Cooling And Dust Protection
Cooler Master includes two of its A12025-18CB-3EN-F1 fans, running at 1800 RPM. Without an integrated controller, you end up with quite a bit of fan noise. But then again, let's not forget that HAF stands for "High Air Flow." That should give you some indication that this thing isn't appropriate as a home theater PC enclosure. Cooling performance is clearly the priority, even though the case can be made significantly quieter by adding your own fan control.
The bundled blowers have three-pin connectors and come with a four-pin Molex adapter you can use to hook them straight up to a power supply. Alternatively, Cooler Master's 120 mm fans can be replaced with 140 mm fans. But even though the screw holes are there, swapping out old for new doesn't really make sense. As you can see in the shot below, much of the outside edge would sit behind the case's wall, Even though the necessary screw holes are in place, the switch doesn’t really make a lot of sense, since a lot of the larger fans would just sit behind the case’s wall.
Up to two additional fans can be installed: one 120 mm fan in the back and a 200 mm fan on the mesh covering the opening at the top of the case.
If the case’s lower level is filled with a lot of drives and you feel like you need to keep some air moving over them, two 80 mm fans can be installed at the back.
As a result of the HAF XB’s nice internal layout, you can get a pair of closed-loop or water cooling radiators installed.
First, there's room for a 240 mm radiator behind the two front fans. Depending on the unit you're using, it's possible to get two more fans installed for a push-pull setup. You have 80 mm to work with before hitting the motherboard.
The space where the 120 mm rear fan comes installed can just as easily hold a similarly-sized radiator attached to a compact closed-loop system cooling your CPU.
The PSU air intake opening is covered by a removable dust filter. It settles into place with a satisfying click, and locks in securely. It doesn't slide around like the dust filters in some other cases.
The air intake and dust filter are long, allowing even longer fans with uncommon placement to draw in filtered air without a problem.
The entire front cover (which is to say the part right in front of the two 120 mm fans, as well as the openings in front of the 5.25” bays) is also protected by a dust filter. The mesh in front of the fans cannot be removed, but it’s easy to pull off that entire front fascia for easy access and worry-free cleaning.
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bitfenix prodigy > HAF XBReply
Review the prodigy.
Good review, though.
Absolutely love this case. Only thing I don't like is motherboard removal is a pita if you have a water cooler and want to add drives to the bottom compartments. Nice and clean up top.Reply
i've been using this case for the last 2.5 months. my only problem is that my H100i cant work in 4 fan mod cause my GTX 570 DIICU is 3mm's longer than i calculated. oh well, 3 fan mod is working nice. also whatever you do get the upper case fan aswell. use it as an exhaust. you'll be suprised what a difference it makes.Reply
The only change I would like made to this case is the ability to mount rads to the top where the 200mm face spot is. I am really interested in this case for my build early next year. Will you also be reviewing the Corsair Carbide Air 540?Reply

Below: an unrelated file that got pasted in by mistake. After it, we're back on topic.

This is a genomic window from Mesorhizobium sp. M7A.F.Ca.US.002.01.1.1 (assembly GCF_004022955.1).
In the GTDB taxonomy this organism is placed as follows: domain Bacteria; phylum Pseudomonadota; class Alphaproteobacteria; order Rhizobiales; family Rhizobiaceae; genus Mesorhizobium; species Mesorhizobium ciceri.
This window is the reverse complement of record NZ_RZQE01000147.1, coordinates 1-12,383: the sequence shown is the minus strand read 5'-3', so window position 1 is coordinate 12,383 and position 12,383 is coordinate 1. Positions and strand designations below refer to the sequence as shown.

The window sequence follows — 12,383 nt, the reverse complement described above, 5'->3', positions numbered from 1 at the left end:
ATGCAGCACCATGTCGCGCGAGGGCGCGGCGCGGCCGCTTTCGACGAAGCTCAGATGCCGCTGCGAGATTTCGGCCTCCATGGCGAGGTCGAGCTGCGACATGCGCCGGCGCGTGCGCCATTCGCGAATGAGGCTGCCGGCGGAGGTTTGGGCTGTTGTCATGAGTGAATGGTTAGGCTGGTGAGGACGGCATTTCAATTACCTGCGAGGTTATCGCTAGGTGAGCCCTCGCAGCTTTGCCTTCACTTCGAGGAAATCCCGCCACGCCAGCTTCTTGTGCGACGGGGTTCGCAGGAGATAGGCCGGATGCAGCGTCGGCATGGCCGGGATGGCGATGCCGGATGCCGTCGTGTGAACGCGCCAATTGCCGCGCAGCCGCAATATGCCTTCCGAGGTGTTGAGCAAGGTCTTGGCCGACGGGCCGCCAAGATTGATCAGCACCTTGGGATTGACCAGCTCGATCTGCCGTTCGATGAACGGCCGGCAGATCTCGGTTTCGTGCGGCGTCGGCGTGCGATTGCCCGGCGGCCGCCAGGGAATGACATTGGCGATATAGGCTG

i really love this case! perfect for almost all around duties regarding pcs. :)Reply
I fell in love with the HAF XB first time I saw it. Have been using one for three months now - lots of space, extremely well ventilated, easy to work with, and a great looker too.Reply
Initially I wanted to go for an expensive 250$ case so my crossfire configuration could fit and have enough ventilation, but then I saw this thing for 125$, bought it and we have been happy ever since.
PROTIP - buy the quietest 120 and 140mm fans you can find or get a fan controller. If you keep the stock frontal fans, you're gonna have a noisy time.
11393992 said:bitfenix prodigy > HAF XB
Review the prodigy.
Good review, though.
For a lanparty, yes, the prodigy es better because it's smaller. As a high-end PC enclosure / testbench - HAF XB is way better. My sister used to keep a pair of GTX 480s in SLi in her HAF XB - it's one of the few cases with good enough ventilation for such hot hardware.
Given your experience with this case (and any previous case testing), do you think the HAF XB would cool well with better fans? You wouldn't happen to have the time and a couple of decent Noctua or Thermaltake (the models with the fluid bearing) to test with, would you?
Also, any thoughts on the stock fans rated CFM vs. actual amount of heat dispersed and any impressions with them? My experience with Coolermaster's case fans has been unfavorable over the years.
I absolutely love my HAF XB. I don't use the internal 2.5" drive bays, though. I used a Vantec 5.25" to 4X2.5" hot swap drive bay adapter, for a total of 6 hotswap drive bays. I have 4 SSDs installed, with no mechanical storage. I use a HAF 932 for my storage server, keeping my personal data stored elsewhere so it can be independently virus scanned and backed up. This way I can take my main system places without risking my personal data. I mess around with the insides of my main system enough that this saves me a ton of frustration. It's just awesome.Reply
For the guy who suggested the Bitfenix Prodigy as an alternative to this: what are you, crazy? That thing is a mini-ITX case. It could never pull the duty of this case. It's worthless to any of my needs. Go play with your toys and leave the big boys to talk here.
Looking good, one of my favorite cases.Reply